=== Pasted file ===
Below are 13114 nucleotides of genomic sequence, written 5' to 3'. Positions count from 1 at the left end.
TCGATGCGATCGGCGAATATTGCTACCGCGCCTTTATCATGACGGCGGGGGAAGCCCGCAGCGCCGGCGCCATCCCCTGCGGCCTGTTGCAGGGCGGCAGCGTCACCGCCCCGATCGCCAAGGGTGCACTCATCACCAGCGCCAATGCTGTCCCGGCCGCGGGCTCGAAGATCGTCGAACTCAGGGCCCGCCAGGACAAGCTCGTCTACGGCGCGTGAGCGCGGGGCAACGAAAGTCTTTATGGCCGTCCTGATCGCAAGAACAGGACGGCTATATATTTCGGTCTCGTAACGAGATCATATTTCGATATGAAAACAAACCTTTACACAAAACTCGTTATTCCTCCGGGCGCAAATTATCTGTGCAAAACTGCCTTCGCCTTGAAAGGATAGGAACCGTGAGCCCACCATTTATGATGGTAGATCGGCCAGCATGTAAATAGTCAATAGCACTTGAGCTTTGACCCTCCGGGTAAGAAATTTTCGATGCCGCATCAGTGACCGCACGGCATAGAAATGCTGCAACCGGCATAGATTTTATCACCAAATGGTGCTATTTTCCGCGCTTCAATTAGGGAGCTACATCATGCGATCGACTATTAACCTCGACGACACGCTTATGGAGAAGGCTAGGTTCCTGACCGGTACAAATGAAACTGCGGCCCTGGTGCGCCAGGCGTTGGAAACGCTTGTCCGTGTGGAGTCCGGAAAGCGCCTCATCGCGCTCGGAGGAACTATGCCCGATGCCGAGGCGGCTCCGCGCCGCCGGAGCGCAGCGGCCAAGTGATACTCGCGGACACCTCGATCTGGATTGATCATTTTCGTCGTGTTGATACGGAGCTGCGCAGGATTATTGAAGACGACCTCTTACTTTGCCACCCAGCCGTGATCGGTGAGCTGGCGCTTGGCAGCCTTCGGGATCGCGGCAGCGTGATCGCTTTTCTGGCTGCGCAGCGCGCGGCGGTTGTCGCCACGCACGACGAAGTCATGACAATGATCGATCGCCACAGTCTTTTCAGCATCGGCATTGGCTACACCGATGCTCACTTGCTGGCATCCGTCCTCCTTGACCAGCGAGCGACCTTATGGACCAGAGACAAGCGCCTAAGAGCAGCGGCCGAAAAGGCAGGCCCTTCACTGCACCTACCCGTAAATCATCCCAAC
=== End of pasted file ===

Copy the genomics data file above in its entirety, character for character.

Below are 13114 nucleotides of genomic sequence, written 5' to 3'. Positions count from 1 at the left end.
TCGATGCGATCGGCGAATATTGCTACCGCGCCTTTATCATGACGGCGGGGGAAGCCCGCAGCGCCGGCGCCATCCCCTGCGGCCTGTTGCAGGGCGGCAGCGTCACCGCCCCGATCGCCAAGGGTGCACTCATCACCAGCGCCAATGCTGTCCCGGCCGCGGGCTCGAAGATCGTCGAACTCAGGGCCCGCCAGGACAAGCTCGTCTACGGCGCGTGAGCGCGGGGCAACGAAAGTCTTTATGGCCGTCCTGATCGCAAGAACAGGACGGCTATATATTTCGGTCTCGTAACGAGATCATATTTCGATATGAAAACAAACCTTTACACAAAACTCGTTATTCCTCCGGGCGCAAATTATCTGTGCAAAACTGCCTTCGCCTTGAAAGGATAGGAACCGTGAGCCCACCATTTATGATGGTAGATCGGCCAGCATGTAAATAGTCAATAGCACTTGAGCTTTGACCCTCCGGGTAAGAAATTTTCGATGCCGCATCAGTGACCGCACGGCATAGAAATGCTGCAACCGGCATAGATTTTATCACCAAATGGTGCTATTTTCCGCGCTTCAATTAGGGAGCTACATCATGCGATCGACTATTAACCTCGACGACACGCTTATGGAGAAGGCTAGGTTCCTGACCGGTACAAATGAAACTGCGGCCCTGGTGCGCCAGGCGTTGGAAACGCTTGTCCGTGTGGAGTCCGGAAAGCGCCTCATCGCGCTCGGAGGAACTATGCCCGATGCCGAGGCGGCTCCGCGCCGCCGGAGCGCAGCGGCCAAGTGATACTCGCGGACACCTCGATCTGGATTGATCATTTTCGTCGTGTTGATACGGAGCTGCGCAGGATTATTGAAGACGACCTCTTACTTTGCCACCCAGCCGTGATCGGTGAGCTGGCGCTTGGCAGCCTTCGGGATCGCGGCAGCGTGATCGCTTTTCTGGCTGCGCAGCGCGCGGCGGTTGTCGCCACGCACGACGAAGTCATGACAATGATCGATCGCCACAGTCTTTTCAGCATCGGCATTGGCTACACCGATGCTCACTTGCTGGCATCCGTCCTCCTTGACCAGCGAGCGACCTTATGGACCAGAGACAAGCGCCTAAGAGCAGCGGCCGAAAAGGCAGGCCCTTCACTGCACCTACCCGTAAATCATCCCAAC